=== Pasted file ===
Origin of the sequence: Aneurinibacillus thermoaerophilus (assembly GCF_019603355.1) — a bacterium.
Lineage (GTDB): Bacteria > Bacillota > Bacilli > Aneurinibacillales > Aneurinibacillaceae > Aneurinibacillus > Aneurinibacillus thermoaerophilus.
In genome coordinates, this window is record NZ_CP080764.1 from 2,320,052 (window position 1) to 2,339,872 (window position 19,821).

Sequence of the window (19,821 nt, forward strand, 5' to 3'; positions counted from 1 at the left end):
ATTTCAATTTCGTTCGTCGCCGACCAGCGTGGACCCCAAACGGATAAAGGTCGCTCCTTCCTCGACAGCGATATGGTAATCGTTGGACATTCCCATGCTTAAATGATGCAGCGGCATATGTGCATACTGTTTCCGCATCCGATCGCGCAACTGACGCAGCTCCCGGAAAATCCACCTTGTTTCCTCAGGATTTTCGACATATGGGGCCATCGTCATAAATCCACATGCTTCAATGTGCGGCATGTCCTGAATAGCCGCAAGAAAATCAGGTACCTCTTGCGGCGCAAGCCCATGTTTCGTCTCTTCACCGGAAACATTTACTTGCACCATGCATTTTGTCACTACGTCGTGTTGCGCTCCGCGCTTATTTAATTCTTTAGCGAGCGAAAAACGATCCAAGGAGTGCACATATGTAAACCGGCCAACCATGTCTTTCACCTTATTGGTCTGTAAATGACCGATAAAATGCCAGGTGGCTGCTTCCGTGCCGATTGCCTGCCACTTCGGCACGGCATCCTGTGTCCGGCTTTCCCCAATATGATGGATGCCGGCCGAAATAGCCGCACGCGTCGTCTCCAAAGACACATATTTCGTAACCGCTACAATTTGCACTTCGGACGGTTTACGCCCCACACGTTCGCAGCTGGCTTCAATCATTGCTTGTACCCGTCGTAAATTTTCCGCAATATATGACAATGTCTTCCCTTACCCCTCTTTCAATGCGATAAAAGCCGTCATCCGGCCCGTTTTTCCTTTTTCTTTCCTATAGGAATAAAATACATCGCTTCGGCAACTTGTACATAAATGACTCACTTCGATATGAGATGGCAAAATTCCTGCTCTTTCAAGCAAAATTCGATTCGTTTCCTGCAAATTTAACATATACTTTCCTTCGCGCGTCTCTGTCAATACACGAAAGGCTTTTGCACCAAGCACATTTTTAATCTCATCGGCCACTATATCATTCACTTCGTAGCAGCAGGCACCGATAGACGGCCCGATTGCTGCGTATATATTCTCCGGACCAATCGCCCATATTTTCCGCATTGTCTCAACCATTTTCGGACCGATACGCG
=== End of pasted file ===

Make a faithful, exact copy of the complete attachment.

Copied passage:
Origin of the sequence: Aneurinibacillus thermoaerophilus (assembly GCF_019603355.1) — a bacterium.
Lineage (GTDB): Bacteria > Bacillota > Bacilli > Aneurinibacillales > Aneurinibacillaceae > Aneurinibacillus > Aneurinibacillus thermoaerophilus.
In genome coordinates, this window is record NZ_CP080764.1 from 2,320,052 (window position 1) to 2,339,872 (window position 19,821).

Sequence of the window (19,821 nt, forward strand, 5' to 3'; positions counted from 1 at the left end):
ATTTCAATTTCGTTCGTCGCCGACCAGCGTGGACCCCAAACGGATAAAGGTCGCTCCTTCCTCGACAGCGATATGGTAATCGTTGGACATTCCCATGCTTAAATGATGCAGCGGCATATGTGCATACTGTTTCCGCATCCGATCGCGCAACTGACGCAGCTCCCGGAAAATCCACCTTGTTTCCTCAGGATTTTCGACATATGGGGCCATCGTCATAAATCCACATGCTTCAATGTGCGGCATGTCCTGAATAGCCGCAAGAAAATCAGGTACCTCTTGCGGCGCAAGCCCATGTTTCGTCTCTTCACCGGAAACATTTACTTGCACCATGCATTTTGTCACTACGTCGTGTTGCGCTCCGCGCTTATTTAATTCTTTAGCGAGCGAAAAACGATCCAAGGAGTGCACATATGTAAACCGGCCAACCATGTCTTTCACCTTATTGGTCTGTAAATGACCGATAAAATGCCAGGTGGCTGCTTCCGTGCCGATTGCCTGCCACTTCGGCACGGCATCCTGTGTCCGGCTTTCCCCAATATGATGGATGCCGGCCGAAATAGCCGCACGCGTCGTCTCCAAAGACACATATTTCGTAACCGCTACAATTTGCACTTCGGACGGTTTACGCCCCACACGTTCGCAGCTGGCTTCAATCATTGCTTGTACCCGTCGTAAATTTTCCGCAATATATGACAATGTCTTCCCTTACCCCTCTTTCAATGCGATAAAAGCCGTCATCCGGCCCGTTTTTCCTTTTTCTTTCCTATAGGAATAAAATACATCGCTTCGGCAACTTGTACATAAATGACTCACTTCGATATGAGATGGCAAAATTCCTGCTCTTTCAAGCAAAATTCGATTCGTTTCCTGCAAATTTAACATATACTTTCCTTCGCGCGTCTCTGTCAATACACGAAAGGCTTTTGCACCAAGCACATTTTTAATCTCATCGGCCACTATATCATTCACTTCGTAGCAGCAGGCACCGATAGACGGCCCGATTGCTGCGTATATATTCTCCGGACCAATCGCCCATATTTTCCGCATTGTCTCAACCATTTTCGGACCGATACGCG